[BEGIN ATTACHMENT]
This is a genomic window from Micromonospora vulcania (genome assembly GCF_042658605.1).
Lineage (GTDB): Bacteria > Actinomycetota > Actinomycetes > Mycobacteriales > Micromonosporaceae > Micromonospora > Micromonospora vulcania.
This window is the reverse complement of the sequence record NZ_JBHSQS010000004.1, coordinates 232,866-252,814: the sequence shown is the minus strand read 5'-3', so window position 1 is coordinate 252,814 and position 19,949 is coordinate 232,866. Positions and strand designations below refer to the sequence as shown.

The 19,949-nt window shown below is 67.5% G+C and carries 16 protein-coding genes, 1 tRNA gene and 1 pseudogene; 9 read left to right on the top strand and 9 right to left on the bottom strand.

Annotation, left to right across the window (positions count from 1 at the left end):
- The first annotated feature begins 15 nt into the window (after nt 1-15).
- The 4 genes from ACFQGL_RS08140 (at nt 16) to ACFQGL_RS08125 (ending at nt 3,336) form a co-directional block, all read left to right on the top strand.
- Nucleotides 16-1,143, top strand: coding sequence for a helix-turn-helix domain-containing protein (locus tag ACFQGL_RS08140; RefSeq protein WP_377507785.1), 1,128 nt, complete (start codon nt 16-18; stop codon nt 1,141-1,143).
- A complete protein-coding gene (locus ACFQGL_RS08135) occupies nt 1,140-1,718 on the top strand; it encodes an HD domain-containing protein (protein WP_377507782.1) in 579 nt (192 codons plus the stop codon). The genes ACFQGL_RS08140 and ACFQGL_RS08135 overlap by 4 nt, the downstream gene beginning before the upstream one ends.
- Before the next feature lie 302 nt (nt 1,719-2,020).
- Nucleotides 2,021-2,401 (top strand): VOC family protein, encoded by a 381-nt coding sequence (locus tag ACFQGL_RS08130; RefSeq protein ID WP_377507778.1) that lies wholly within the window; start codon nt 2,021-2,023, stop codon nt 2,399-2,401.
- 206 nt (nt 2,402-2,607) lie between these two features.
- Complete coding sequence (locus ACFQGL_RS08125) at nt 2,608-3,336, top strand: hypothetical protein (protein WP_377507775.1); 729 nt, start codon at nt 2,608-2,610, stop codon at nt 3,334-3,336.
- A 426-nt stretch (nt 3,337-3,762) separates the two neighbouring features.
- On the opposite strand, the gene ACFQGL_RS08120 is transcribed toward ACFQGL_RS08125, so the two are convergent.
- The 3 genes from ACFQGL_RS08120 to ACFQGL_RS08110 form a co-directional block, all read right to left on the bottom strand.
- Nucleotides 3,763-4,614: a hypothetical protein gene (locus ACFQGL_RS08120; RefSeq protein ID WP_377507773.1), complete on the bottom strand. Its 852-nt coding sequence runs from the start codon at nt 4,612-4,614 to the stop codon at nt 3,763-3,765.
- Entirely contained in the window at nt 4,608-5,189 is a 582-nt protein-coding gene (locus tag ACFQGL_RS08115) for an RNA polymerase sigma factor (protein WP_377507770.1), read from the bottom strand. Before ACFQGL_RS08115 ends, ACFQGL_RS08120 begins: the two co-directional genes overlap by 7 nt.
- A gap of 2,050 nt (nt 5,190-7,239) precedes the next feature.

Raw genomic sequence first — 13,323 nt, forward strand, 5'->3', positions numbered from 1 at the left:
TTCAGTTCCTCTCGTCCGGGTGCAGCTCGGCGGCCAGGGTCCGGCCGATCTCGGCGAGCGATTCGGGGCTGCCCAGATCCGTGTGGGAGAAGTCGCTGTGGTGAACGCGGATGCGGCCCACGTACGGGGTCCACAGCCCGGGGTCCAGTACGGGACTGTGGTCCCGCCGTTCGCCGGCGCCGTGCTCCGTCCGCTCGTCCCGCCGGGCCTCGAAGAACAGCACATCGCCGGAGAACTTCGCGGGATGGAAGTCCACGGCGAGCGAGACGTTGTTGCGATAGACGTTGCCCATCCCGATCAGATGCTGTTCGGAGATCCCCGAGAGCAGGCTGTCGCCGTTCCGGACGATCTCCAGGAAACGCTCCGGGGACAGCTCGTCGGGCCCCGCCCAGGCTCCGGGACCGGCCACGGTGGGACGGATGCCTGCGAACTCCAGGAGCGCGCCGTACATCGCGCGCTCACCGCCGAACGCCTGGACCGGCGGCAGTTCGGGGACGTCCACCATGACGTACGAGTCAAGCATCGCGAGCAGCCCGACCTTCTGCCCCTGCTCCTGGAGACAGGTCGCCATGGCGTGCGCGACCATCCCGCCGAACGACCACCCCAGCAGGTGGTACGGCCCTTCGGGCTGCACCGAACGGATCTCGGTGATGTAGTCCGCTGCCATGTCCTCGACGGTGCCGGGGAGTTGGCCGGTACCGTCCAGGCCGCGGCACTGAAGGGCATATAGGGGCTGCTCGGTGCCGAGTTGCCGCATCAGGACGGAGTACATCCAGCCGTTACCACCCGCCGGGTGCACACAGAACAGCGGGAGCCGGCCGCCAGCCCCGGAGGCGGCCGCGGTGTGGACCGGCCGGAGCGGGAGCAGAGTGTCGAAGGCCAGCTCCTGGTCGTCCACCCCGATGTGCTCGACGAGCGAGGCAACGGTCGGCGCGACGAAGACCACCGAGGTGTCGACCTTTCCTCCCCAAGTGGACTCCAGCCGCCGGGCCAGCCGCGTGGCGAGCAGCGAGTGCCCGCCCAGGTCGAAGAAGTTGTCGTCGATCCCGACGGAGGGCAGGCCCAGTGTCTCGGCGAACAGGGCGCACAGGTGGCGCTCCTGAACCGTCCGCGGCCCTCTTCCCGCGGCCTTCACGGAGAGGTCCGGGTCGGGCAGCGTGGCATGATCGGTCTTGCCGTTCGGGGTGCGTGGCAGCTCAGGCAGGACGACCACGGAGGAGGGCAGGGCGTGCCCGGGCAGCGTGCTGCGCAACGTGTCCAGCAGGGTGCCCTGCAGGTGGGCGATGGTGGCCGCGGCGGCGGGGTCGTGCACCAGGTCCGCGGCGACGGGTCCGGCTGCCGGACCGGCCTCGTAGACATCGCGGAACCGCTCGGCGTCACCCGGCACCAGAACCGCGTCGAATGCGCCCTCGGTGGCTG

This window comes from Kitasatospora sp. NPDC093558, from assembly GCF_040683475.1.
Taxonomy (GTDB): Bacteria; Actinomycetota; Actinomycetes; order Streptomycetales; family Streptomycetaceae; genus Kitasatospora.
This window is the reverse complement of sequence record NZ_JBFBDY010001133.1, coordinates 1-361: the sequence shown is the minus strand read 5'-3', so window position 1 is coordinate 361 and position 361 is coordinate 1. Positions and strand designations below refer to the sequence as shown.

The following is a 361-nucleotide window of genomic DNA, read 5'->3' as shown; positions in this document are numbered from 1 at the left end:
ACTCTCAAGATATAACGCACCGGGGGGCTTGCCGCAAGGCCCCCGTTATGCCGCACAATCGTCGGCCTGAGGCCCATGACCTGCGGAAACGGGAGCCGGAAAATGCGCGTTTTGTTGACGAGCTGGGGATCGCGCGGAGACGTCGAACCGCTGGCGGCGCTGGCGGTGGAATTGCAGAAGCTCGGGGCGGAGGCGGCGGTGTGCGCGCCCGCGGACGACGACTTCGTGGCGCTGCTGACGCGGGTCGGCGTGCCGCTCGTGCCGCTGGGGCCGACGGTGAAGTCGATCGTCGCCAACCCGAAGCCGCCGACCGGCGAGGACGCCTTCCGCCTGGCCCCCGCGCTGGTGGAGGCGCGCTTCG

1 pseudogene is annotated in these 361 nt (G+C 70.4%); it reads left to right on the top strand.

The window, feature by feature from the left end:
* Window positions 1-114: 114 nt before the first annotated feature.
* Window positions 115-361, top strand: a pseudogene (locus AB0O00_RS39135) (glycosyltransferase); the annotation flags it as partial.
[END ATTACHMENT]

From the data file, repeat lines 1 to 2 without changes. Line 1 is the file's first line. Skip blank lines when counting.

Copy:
This is a genomic window from Micromonospora vulcania (genome assembly GCF_042658605.1).
Lineage (GTDB): Bacteria > Actinomycetota > Actinomycetes > Mycobacteriales > Micromonosporaceae > Micromonospora > Micromonospora vulcania.